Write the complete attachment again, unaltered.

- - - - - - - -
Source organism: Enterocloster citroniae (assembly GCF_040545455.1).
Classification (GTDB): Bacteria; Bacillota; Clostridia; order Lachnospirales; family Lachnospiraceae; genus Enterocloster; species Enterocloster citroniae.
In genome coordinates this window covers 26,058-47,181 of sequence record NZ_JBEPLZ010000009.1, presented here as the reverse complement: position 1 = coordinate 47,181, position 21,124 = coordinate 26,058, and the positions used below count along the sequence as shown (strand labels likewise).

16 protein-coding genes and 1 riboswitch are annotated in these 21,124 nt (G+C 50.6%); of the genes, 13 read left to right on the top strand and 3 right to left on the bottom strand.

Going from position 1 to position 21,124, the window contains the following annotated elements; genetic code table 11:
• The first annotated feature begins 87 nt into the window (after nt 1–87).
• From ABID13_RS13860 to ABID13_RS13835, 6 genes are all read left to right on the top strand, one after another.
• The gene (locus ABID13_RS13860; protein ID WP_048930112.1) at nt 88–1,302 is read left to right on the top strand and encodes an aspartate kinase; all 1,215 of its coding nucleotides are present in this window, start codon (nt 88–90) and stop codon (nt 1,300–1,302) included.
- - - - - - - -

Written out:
Source organism: Enterocloster citroniae (assembly GCF_040545455.1).
Classification (GTDB): Bacteria; Bacillota; Clostridia; order Lachnospirales; family Lachnospiraceae; genus Enterocloster; species Enterocloster citroniae.
In genome coordinates this window covers 26,058-47,181 of sequence record NZ_JBEPLZ010000009.1, presented here as the reverse complement: position 1 = coordinate 47,181, position 21,124 = coordinate 26,058, and the positions used below count along the sequence as shown (strand labels likewise).

16 protein-coding genes and 1 riboswitch are annotated in these 21,124 nt (G+C 50.6%); of the genes, 13 read left to right on the top strand and 3 right to left on the bottom strand.

Going from position 1 to position 21,124, the window contains the following annotated elements; genetic code table 11:
• The first annotated feature begins 87 nt into the window (after nt 1–87).
• From ABID13_RS13860 to ABID13_RS13835, 6 genes are all read left to right on the top strand, one after another.
• The gene (locus ABID13_RS13860; protein ID WP_048930112.1) at nt 88–1,302 is read left to right on the top strand and encodes an aspartate kinase; all 1,215 of its coding nucleotides are present in this window, start codon (nt 88–90) and stop codon (nt 1,300–1,302) included.